Letter | Published:

Ethics: The ethical dentist

BDJ volume 224, page 845 (08 June 2018) | Download Citation

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Being ethical in your approach as a dentist matters, correct? I am sure every dentist reading this would agree. I wanted to give my experience on the topic from the perspective of an 'expert member' on one of the Research Ethics Committees (RECs) for the West Midlands branch of the Health Research Authority (HRA).

I don't believe I am particularly more ethical than any other dentist out there, but I do believe I have additional insight into what it means to be ethical from a patient point of view and what factors should be considered. I wanted to share my experience of being a relatively new member of the ethics committee for the HRA, what it means and how it helps inform and develop my ethical practice.

I found out about RECs through a former colleague and fellow dentist. She invited me to come along to a meeting and see what it was all about. Being the inquisitive (and perhaps nosey!) person I am, I thought it would be something different, interesting and very relevant to my clinical practice. As a committee, we read health research study proposals that involve human participants and scrutinise the ethical issues associated with the studies. We are constantly looking from a patient/participant's perspective and not from a researcher's perspective. As a clinician, I find this refreshing; it helps me to focus on putting the participant's best interests first, and supports a selfless, caring and ethical approach to healthcare.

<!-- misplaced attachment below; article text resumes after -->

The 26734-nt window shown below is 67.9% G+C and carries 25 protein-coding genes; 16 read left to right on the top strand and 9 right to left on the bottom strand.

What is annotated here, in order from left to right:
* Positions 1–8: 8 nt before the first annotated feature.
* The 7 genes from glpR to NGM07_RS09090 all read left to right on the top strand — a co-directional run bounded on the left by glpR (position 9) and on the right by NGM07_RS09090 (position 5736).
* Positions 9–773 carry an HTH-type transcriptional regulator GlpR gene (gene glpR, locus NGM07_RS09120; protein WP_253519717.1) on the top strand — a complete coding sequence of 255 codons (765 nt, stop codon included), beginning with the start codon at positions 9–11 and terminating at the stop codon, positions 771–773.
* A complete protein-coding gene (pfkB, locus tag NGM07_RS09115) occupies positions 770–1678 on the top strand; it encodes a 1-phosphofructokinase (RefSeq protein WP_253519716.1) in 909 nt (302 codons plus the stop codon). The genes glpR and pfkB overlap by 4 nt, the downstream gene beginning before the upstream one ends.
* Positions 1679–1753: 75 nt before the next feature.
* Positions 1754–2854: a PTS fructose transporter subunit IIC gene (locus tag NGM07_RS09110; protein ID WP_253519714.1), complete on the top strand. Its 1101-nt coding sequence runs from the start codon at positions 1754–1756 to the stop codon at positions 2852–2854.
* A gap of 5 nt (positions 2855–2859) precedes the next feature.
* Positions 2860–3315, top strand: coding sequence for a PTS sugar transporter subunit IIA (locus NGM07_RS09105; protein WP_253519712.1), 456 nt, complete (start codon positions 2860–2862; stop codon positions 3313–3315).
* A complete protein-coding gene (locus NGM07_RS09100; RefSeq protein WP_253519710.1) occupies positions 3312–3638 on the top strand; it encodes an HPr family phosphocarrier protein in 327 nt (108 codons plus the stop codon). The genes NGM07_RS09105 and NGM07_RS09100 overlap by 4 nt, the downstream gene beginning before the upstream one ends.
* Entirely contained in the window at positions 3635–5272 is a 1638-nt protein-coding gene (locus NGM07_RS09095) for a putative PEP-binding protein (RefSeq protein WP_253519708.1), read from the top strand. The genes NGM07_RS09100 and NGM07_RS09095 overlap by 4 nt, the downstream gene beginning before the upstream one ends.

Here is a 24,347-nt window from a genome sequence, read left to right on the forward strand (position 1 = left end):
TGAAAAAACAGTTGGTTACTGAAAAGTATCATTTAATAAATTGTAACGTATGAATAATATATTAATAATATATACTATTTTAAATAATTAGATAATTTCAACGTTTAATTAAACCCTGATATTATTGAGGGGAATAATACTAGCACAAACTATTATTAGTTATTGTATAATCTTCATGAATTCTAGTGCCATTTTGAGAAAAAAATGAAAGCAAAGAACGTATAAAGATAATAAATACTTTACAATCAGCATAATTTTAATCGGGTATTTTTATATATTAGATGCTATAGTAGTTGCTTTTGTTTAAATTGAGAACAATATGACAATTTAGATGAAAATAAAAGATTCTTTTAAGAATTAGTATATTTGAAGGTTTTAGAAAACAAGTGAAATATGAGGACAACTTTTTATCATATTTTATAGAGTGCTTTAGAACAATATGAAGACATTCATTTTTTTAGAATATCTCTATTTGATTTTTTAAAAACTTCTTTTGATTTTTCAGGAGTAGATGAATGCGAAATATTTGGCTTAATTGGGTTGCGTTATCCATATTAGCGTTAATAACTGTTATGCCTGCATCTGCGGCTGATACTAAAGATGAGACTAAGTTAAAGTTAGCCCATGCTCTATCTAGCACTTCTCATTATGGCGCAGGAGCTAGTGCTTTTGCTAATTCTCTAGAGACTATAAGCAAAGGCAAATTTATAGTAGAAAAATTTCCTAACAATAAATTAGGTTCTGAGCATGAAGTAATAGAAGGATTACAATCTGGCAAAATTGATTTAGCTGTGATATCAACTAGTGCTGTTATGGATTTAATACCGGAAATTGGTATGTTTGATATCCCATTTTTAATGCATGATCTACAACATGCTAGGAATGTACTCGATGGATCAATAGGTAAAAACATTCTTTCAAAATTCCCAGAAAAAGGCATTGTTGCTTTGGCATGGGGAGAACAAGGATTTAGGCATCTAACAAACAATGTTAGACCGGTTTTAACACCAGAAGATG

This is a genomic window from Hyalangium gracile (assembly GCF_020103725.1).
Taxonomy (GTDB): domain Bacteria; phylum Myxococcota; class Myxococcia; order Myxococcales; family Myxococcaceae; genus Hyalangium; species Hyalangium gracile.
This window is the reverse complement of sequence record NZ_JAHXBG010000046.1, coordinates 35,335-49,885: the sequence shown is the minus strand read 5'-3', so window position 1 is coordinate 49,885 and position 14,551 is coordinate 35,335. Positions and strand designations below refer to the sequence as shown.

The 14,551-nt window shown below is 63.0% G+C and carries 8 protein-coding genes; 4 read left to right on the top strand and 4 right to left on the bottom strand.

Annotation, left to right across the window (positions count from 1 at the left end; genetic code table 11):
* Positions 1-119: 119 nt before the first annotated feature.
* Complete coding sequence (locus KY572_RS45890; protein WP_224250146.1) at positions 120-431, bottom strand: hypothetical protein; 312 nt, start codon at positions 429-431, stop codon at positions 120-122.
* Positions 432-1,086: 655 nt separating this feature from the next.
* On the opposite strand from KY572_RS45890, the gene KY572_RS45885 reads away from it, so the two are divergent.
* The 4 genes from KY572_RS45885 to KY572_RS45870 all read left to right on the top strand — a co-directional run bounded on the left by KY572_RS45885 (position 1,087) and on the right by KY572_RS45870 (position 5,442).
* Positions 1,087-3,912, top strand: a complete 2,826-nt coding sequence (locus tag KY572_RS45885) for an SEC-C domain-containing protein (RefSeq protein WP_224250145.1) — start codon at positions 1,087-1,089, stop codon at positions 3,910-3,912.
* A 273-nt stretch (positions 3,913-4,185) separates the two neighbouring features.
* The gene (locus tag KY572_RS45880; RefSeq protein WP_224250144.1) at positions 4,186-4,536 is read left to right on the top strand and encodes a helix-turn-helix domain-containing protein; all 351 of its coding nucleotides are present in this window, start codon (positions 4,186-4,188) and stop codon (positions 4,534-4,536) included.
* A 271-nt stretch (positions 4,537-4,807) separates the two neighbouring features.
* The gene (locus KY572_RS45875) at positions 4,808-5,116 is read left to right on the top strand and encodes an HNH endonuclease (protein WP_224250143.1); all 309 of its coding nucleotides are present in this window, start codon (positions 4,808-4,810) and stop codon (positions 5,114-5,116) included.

The panel is made up of around eight members, but this can vary from week to week. Members are either 'expert' (from a healthcare/science background) or lay (any member of the public). We have research proposals sent to us in advance of the monthly meetings to read and annotate with any issues, comments or concerns we may find, and then at the meeting we discuss them prior to raising them with the visiting researcher/s. We then, on deliberation after the researcher has left, come to a decision regarding whether or not to approve the research to go ahead.

It is certainly a position of trust and a position of responsibility; something I developed through my early years as a qualified dentist. My voluntary work with the research ethics committee really compliments my day job! I have also improved my team working and leadership skills as a result, and my confidence as a relatively new clinician is also improving. I am keeping healthcare research integral to my educational development, and have undertaken committee member training for the role. At each meeting I am learning more about what it means to be an ethical decision maker.

It is not something I knew anything about prior to joining, but now I feel enriched, better informed and feel my patient care is going that one step further as a result.

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  1. Birmingham

    • C. Doswell

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DOI

https://doi.org/10.1038/sj.bdj.2018.454